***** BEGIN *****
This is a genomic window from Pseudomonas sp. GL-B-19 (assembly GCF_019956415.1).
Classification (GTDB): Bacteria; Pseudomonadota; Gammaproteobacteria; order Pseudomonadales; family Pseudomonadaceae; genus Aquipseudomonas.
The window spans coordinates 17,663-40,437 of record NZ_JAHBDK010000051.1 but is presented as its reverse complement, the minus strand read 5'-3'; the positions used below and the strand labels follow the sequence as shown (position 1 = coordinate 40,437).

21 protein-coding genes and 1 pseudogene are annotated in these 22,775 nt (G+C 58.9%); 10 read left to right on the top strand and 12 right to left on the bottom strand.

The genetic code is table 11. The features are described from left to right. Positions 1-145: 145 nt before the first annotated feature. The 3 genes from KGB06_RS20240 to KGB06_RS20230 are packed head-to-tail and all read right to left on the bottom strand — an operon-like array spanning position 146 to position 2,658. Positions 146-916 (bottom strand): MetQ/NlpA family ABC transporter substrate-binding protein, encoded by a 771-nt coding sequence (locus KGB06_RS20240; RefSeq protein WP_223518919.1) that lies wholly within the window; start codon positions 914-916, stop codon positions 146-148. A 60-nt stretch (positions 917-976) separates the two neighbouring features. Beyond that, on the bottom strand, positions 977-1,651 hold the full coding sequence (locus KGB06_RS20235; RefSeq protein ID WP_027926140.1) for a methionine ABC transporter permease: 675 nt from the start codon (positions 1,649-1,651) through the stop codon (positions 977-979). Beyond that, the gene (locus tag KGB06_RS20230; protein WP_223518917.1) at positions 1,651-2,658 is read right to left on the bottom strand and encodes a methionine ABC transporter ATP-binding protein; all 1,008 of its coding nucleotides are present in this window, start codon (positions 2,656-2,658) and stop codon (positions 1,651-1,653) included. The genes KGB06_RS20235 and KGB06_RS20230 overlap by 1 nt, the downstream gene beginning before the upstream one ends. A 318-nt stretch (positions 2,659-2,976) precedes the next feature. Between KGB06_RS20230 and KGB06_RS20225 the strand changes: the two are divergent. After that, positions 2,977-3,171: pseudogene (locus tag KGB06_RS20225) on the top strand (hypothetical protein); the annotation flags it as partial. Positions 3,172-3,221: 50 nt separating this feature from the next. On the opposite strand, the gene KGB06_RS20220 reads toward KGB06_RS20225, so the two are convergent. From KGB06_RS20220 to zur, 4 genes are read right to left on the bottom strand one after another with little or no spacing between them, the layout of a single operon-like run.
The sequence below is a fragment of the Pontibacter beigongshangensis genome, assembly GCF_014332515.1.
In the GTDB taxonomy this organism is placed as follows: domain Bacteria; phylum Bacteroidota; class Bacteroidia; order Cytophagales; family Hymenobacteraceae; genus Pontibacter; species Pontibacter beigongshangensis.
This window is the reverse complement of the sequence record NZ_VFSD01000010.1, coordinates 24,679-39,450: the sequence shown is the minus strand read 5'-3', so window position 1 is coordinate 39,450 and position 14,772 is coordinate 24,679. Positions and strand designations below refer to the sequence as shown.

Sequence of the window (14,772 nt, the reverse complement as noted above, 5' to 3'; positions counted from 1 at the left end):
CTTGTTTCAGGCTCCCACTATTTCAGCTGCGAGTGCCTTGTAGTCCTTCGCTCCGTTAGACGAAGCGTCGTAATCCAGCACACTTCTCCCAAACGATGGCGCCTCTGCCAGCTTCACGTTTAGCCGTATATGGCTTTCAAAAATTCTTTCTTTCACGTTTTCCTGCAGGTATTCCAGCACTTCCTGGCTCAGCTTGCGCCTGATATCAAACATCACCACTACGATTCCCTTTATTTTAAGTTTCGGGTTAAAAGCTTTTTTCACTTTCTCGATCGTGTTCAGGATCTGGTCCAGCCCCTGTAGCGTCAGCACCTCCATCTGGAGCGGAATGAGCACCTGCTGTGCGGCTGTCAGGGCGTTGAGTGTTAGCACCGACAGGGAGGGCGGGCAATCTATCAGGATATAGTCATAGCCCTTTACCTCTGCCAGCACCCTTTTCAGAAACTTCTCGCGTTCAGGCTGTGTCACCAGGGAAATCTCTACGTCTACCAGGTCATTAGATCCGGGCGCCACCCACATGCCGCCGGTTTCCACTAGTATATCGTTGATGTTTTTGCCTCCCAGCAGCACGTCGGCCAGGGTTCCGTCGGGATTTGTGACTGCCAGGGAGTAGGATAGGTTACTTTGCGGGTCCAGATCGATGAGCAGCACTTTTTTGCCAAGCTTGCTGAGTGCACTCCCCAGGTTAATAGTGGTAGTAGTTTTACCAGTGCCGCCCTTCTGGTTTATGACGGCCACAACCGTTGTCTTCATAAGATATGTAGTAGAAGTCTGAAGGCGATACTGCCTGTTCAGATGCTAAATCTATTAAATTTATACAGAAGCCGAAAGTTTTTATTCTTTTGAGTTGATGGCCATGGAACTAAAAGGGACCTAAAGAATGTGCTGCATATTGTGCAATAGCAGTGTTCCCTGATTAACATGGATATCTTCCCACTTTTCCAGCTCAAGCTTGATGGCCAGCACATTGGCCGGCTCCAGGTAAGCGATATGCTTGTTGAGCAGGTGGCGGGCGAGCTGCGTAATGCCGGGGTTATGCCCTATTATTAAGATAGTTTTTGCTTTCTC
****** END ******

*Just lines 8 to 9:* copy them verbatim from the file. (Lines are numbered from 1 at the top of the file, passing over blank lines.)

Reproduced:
This window is the reverse complement of the sequence record NZ_VFSD01000010.1, coordinates 24,679-39,450: the sequence shown is the minus strand read 5'-3', so window position 1 is coordinate 39,450 and position 14,772 is coordinate 24,679. Positions and strand designations below refer to the sequence as shown.

Sequence of the window (14,772 nt, the reverse complement as noted above, 5' to 3'; positions counted from 1 at the left end):